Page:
“In this country we’re horsepower crazy,” said Isuzu product manager Mike Kelly in explaining Isuzu diesels’ modest sizes, output numbers and performance. The small diesel’s horsepower is half what buyers get with many domestic conventionals. But Isuzu’s power-to-weight ratios are more in line with “real” rigs. The NPR’s acceleration was more than adequate for hauling low-density loads, and it keeps up with traffic while conserving fuel. We didn’t keep track of fuel economy, but it’ll probably be at least half again more than with a 300-horse V-8 diesel. (Heavier Isuzu models, including a 14,500-pound NPR-HD, use a stronger 215-hp, 452-lb-ft, 5.2-liter diesel.)
But for real guts, there’s the NPR Gas. The engine’s a GM Vortec 6000, a 6-liter gasoline V-8 rated at 297 hp and 372 lb-ft, running through a 6-speed Hydra-matic. This thing really goes. Taking off from a dead stop, I had to ease into the gas pedal because the truck would otherwise slingshot away. Once moving it was exhilaratingly lively, on the level or while climbing hills, and rather quiet, too. With eight pistons the engine sounded busier than the four-cylinder diesel, cruising about the same rpms at 70 mph, but still was rather quiet.
However, the point of an NPR Gas is not performance, but cash conservation up front. It costs about $8,000 less to purchase than the diesel, Kelly estimated, and with that dough you can buy a lot of cheap gasoline. It makes even more sense if the truck sits around a lot while its driver is working elsewhere (if he shuts off the engine, of course; the diesel comes with programmable idle shutdown, by the way). The NPR Gas’s engine can be had with hardened valves and valve seats so it can burn propane or natural gas, and Kelly said about 30% of Isuzu dealers order the engine that way. Approved conversion kits are readily available.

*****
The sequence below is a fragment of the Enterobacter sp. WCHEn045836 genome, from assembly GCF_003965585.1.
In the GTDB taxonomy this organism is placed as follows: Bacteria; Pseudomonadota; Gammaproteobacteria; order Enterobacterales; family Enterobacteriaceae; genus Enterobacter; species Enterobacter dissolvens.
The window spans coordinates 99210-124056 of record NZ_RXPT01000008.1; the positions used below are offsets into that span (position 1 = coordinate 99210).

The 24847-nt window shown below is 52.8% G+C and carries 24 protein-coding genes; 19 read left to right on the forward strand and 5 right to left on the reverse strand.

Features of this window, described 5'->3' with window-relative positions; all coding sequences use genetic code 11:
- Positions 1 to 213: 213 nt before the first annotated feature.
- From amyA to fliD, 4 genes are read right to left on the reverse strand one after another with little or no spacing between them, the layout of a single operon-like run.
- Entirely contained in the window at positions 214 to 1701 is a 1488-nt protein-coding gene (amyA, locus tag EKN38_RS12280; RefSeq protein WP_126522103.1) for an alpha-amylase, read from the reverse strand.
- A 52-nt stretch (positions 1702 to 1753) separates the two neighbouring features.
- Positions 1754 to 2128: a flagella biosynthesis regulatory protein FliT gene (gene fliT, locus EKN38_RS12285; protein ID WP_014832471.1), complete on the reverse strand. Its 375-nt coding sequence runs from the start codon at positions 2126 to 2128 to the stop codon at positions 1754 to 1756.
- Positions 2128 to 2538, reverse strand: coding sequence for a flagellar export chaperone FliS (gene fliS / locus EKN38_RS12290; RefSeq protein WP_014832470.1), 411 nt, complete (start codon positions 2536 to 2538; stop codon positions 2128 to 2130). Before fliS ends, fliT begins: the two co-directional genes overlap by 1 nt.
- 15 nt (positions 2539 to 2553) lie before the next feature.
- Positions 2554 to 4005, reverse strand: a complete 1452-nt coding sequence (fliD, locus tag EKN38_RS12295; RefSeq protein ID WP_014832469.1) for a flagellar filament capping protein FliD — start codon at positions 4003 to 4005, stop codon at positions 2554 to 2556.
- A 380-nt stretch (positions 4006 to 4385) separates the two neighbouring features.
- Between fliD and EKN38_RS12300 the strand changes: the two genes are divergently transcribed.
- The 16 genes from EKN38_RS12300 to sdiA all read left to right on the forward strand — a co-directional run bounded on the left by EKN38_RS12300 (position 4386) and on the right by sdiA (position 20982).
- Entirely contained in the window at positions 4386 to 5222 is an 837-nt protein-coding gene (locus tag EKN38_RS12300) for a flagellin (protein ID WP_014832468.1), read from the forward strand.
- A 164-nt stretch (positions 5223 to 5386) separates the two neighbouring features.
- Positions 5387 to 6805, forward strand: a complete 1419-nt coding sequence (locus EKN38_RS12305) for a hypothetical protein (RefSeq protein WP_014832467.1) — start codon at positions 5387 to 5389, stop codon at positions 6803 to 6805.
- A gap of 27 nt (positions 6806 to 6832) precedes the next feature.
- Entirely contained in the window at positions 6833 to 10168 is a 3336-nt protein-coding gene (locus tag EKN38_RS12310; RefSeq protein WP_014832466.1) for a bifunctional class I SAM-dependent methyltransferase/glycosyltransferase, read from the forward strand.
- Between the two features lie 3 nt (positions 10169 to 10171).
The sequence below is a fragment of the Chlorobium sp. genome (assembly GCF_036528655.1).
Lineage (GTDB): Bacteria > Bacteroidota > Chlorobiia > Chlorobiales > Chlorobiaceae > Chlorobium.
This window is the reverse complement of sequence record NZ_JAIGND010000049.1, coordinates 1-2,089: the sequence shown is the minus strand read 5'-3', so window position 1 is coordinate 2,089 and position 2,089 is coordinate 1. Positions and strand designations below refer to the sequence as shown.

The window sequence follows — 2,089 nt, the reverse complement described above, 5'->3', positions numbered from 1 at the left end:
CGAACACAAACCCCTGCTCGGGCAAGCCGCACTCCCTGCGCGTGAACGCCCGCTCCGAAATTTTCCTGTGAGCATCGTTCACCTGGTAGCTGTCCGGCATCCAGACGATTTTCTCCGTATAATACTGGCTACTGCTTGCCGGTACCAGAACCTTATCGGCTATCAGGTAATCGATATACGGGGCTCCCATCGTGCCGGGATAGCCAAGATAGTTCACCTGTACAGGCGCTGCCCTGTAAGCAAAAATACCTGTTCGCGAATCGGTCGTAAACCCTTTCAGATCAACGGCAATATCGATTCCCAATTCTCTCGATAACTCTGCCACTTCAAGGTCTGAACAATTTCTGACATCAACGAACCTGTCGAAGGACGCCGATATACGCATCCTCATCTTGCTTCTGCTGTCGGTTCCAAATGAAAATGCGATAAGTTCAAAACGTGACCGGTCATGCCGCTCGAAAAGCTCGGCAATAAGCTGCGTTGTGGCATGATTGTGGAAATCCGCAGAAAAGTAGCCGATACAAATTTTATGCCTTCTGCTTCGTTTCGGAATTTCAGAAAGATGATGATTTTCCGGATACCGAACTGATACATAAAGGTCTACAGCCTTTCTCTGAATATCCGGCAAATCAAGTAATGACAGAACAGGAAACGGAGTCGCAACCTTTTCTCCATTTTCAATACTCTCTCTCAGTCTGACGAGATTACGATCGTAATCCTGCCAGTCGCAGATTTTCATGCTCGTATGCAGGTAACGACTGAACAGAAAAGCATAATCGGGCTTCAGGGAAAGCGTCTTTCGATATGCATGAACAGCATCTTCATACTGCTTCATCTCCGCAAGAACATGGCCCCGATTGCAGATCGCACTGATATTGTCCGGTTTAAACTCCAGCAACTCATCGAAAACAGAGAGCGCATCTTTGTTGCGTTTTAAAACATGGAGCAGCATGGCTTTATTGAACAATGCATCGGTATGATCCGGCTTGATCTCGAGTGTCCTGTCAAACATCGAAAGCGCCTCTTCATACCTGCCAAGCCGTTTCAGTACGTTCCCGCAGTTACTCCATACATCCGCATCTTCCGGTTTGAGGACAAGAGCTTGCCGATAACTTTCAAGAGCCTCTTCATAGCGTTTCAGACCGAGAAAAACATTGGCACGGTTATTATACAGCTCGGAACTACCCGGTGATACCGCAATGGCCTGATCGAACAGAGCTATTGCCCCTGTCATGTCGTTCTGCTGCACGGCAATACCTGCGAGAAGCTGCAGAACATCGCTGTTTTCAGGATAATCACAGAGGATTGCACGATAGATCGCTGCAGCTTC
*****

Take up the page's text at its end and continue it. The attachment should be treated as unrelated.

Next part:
One of the best things about a cabover is that the cab tilts up and forward, yielding an unobstructed view of the engine, radiator and part of the transmission. Mechanics have to love this. The cab must be unlocked and raised by hand; it’s not light, but well balanced, and after a few tries it becomes fairly easy. A folding arm behind the hinges locks the cab in the up position so you can lean in and check the single drive belt and coolant hoses. Dip sticks for engine oil and transmission fluid are on the left side of the powertrain. When you’re done, you reach forward and unlock the support arm and ease the cab down until it pops into place; then pull down the latch handle and you’re good to go.
The climb into the cab is a little more awkward than on a conventional because the single step is forward of the seat. You pull open the door (it swings out 90 degrees, allowing lots of entry and exit room); put your left foot on the step, which is about 16 inches off the ground, and your left hand on the A-pillar’s handle and right hand on the steering wheel; pull your body up and swing your right foot inside and onto the floor, then move into the cab and sit down. Don’t buckle up ‘til you reach out and close the door. It takes a little practice, as does climbing out.